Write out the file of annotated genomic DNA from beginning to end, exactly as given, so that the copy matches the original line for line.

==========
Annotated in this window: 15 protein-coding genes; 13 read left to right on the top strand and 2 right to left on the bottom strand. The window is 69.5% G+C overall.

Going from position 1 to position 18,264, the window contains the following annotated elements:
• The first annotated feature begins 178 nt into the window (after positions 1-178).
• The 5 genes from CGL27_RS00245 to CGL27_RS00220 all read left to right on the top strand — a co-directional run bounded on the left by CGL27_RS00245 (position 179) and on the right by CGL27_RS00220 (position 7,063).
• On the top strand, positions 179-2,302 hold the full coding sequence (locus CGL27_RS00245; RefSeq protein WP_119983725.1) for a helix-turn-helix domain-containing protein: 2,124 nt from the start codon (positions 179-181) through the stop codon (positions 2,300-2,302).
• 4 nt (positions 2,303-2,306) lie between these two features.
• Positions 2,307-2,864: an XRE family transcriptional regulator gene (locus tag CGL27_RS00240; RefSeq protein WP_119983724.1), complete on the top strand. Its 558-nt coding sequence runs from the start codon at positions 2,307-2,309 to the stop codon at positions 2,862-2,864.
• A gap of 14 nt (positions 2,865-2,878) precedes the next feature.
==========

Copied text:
Annotated in this window: 15 protein-coding genes; 13 read left to right on the top strand and 2 right to left on the bottom strand. The window is 69.5% G+C overall.

Going from position 1 to position 18,264, the window contains the following annotated elements:
• The first annotated feature begins 178 nt into the window (after positions 1-178).
• The 5 genes from CGL27_RS00245 to CGL27_RS00220 all read left to right on the top strand — a co-directional run bounded on the left by CGL27_RS00245 (position 179) and on the right by CGL27_RS00220 (position 7,063).
• On the top strand, positions 179-2,302 hold the full coding sequence (locus CGL27_RS00245; RefSeq protein WP_119983725.1) for a helix-turn-helix domain-containing protein: 2,124 nt from the start codon (positions 179-181) through the stop codon (positions 2,300-2,302).
• 4 nt (positions 2,303-2,306) lie between these two features.
• Positions 2,307-2,864: an XRE family transcriptional regulator gene (locus tag CGL27_RS00240; RefSeq protein WP_119983724.1), complete on the top strand. Its 558-nt coding sequence runs from the start codon at positions 2,307-2,309 to the stop codon at positions 2,862-2,864.
• A gap of 14 nt (positions 2,865-2,878) precedes the next feature.